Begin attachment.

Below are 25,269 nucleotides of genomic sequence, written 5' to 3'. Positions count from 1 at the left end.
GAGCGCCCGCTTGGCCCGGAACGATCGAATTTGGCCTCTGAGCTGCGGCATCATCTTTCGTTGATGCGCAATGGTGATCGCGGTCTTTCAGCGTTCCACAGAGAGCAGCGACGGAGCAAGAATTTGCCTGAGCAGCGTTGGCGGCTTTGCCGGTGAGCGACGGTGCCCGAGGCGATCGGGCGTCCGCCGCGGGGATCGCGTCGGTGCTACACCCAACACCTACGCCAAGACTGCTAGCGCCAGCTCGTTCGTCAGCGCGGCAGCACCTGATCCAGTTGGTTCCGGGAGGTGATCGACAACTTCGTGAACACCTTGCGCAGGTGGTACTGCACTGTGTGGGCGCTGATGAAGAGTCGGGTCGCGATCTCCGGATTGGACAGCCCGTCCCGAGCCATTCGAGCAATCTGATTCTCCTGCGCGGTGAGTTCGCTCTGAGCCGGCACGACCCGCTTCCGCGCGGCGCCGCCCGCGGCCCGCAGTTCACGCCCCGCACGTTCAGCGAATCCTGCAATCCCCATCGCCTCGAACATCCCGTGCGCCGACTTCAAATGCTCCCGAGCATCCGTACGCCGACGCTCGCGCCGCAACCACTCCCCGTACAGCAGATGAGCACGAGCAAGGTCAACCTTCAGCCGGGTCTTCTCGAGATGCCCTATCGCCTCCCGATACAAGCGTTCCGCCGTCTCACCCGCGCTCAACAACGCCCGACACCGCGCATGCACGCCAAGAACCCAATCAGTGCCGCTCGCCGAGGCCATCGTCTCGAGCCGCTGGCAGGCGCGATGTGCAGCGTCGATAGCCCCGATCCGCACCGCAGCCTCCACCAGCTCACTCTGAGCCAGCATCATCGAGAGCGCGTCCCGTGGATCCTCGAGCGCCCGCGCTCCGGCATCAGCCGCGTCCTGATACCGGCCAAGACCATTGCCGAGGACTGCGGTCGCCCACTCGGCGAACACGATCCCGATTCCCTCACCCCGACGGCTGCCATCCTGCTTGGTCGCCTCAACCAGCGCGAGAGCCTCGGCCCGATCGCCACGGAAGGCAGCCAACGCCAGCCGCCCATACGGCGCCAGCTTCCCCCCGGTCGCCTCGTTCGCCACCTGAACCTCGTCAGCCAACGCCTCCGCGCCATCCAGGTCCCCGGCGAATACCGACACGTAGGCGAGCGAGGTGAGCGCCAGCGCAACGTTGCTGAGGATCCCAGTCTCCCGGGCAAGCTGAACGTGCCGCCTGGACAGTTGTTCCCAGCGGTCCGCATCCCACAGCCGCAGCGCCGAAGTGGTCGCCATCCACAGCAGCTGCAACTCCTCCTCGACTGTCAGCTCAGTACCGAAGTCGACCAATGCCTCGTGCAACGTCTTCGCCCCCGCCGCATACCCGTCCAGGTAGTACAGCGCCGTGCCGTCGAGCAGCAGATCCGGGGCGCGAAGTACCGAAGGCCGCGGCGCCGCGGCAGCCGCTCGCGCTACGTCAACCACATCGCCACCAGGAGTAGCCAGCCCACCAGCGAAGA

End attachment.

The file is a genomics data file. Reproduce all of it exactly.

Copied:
Below are 25,269 nucleotides of genomic sequence, written 5' to 3'. Positions count from 1 at the left end.
GAGCGCCCGCTTGGCCCGGAACGATCGAATTTGGCCTCTGAGCTGCGGCATCATCTTTCGTTGATGCGCAATGGTGATCGCGGTCTTTCAGCGTTCCACAGAGAGCAGCGACGGAGCAAGAATTTGCCTGAGCAGCGTTGGCGGCTTTGCCGGTGAGCGACGGTGCCCGAGGCGATCGGGCGTCCGCCGCGGGGATCGCGTCGGTGCTACACCCAACACCTACGCCAAGACTGCTAGCGCCAGCTCGTTCGTCAGCGCGGCAGCACCTGATCCAGTTGGTTCCGGGAGGTGATCGACAACTTCGTGAACACCTTGCGCAGGTGGTACTGCACTGTGTGGGCGCTGATGAAGAGTCGGGTCGCGATCTCCGGATTGGACAGCCCGTCCCGAGCCATTCGAGCAATCTGATTCTCCTGCGCGGTGAGTTCGCTCTGAGCCGGCACGACCCGCTTCCGCGCGGCGCCGCCCGCGGCCCGCAGTTCACGCCCCGCACGTTCAGCGAATCCTGCAATCCCCATCGCCTCGAACATCCCGTGCGCCGACTTCAAATGCTCCCGAGCATCCGTACGCCGACGCTCGCGCCGCAACCACTCCCCGTACAGCAGATGAGCACGAGCAAGGTCAACCTTCAGCCGGGTCTTCTCGAGATGCCCTATCGCCTCCCGATACAAGCGTTCCGCCGTCTCACCCGCGCTCAACAACGCCCGACACCGCGCATGCACGCCAAGAACCCAATCAGTGCCGCTCGCCGAGGCCATCGTCTCGAGCCGCTGGCAGGCGCGATGTGCAGCGTCGATAGCCCCGATCCGCACCGCAGCCTCCACCAGCTCACTCTGAGCCAGCATCATCGAGAGCGCGTCCCGTGGATCCTCGAGCGCCCGCGCTCCGGCATCAGCCGCGTCCTGATACCGGCCAAGACCATTGCCGAGGACTGCGGTCGCCCACTCGGCGAACACGATCCCGATTCCCTCACCCCGACGGCTGCCATCCTGCTTGGTCGCCTCAACCAGCGCGAGAGCCTCGGCCCGATCGCCACGGAAGGCAGCCAACGCCAGCCGCCCATACGGCGCCAGCTTCCCCCCGGTCGCCTCGTTCGCCACCTGAACCTCGTCAGCCAACGCCTCCGCGCCATCCAGGTCCCCGGCGAATACCGACACGTAGGCGAGCGAGGTGAGCGCCAGCGCAACGTTGCTGAGGATCCCAGTCTCCCGGGCAAGCTGAACGTGCCGCCTGGACAGTTGTTCCCAGCGGTCCGCATCCCACAGCCGCAGCGCCGAAGTGGTCGCCATCCACAGCAGCTGCAACTCCTCCTCGACTGTCAGCTCAGTACCGAAGTCGACCAATGCCTCGTGCAACGTCTTCGCCCCCGCCGCATACCCGTCCAGGTAGTACAGCGCCGTGCCGTCGAGCAGCAGATCCGGGGCGCGAAGTACCGAAGGCCGCGGCGCCGCGGCAGCCGCTCGCGCTACGTCAACCACATCGCCACCAGGAGTAGCCAGCCCACCAGCGAAGA